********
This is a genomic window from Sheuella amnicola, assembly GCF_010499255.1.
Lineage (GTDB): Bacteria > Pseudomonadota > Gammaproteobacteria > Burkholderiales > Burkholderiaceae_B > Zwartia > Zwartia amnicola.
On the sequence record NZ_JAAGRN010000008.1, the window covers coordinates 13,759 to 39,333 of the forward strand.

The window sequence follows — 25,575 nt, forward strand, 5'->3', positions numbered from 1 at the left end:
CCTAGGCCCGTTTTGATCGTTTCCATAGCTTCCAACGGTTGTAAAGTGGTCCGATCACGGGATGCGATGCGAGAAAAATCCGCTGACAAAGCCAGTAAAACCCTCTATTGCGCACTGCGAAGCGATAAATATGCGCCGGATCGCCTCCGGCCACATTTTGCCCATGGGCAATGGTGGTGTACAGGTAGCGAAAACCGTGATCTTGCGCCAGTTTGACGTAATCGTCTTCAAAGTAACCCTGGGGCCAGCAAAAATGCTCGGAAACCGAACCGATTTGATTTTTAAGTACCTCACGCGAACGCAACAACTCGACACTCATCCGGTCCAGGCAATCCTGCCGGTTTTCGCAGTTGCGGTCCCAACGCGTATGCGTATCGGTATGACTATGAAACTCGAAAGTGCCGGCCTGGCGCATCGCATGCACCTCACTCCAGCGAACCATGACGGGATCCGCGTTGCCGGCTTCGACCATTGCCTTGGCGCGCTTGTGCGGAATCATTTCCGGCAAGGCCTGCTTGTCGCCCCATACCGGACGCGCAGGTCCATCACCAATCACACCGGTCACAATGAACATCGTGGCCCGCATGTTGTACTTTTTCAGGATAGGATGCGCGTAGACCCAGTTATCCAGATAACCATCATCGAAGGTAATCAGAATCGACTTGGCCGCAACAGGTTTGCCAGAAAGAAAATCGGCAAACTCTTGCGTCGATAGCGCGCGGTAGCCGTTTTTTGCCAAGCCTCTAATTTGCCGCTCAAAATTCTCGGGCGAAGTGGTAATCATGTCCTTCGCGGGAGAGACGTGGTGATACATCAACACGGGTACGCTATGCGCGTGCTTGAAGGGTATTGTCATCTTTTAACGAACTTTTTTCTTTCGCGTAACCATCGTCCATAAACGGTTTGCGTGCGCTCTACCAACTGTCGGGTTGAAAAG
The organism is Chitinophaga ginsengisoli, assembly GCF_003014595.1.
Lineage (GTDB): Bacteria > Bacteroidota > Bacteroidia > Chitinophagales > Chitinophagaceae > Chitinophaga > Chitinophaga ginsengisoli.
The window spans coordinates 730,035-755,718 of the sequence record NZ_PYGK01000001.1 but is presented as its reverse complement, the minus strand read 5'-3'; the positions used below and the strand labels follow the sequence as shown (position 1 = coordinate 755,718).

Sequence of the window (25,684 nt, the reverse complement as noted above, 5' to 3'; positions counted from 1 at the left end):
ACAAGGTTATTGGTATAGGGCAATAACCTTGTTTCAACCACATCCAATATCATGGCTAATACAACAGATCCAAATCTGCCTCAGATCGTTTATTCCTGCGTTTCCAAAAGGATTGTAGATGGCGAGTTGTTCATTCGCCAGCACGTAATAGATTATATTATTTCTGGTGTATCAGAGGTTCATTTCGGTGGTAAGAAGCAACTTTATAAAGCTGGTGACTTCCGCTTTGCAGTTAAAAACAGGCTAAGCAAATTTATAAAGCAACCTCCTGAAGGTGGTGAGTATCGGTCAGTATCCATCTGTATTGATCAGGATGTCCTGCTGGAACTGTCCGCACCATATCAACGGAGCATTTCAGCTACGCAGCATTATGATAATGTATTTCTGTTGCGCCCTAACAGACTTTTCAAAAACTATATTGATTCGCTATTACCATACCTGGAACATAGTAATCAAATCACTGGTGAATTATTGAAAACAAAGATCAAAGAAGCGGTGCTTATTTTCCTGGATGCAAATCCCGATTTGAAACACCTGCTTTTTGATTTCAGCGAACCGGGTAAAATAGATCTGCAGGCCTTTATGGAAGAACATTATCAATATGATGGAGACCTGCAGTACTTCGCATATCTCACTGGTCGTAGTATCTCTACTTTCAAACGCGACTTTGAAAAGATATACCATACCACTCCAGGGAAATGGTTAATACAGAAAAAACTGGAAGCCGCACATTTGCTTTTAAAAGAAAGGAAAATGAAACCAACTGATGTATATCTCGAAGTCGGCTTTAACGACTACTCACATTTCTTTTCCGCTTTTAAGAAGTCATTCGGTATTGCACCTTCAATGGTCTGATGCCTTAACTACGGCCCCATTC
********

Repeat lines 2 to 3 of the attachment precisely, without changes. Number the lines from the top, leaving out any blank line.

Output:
Lineage (GTDB): Bacteria > Pseudomonadota > Gammaproteobacteria > Burkholderiales > Burkholderiaceae_B > Zwartia > Zwartia amnicola.
On the sequence record NZ_JAAGRN010000008.1, the window covers coordinates 13,759 to 39,333 of the forward strand.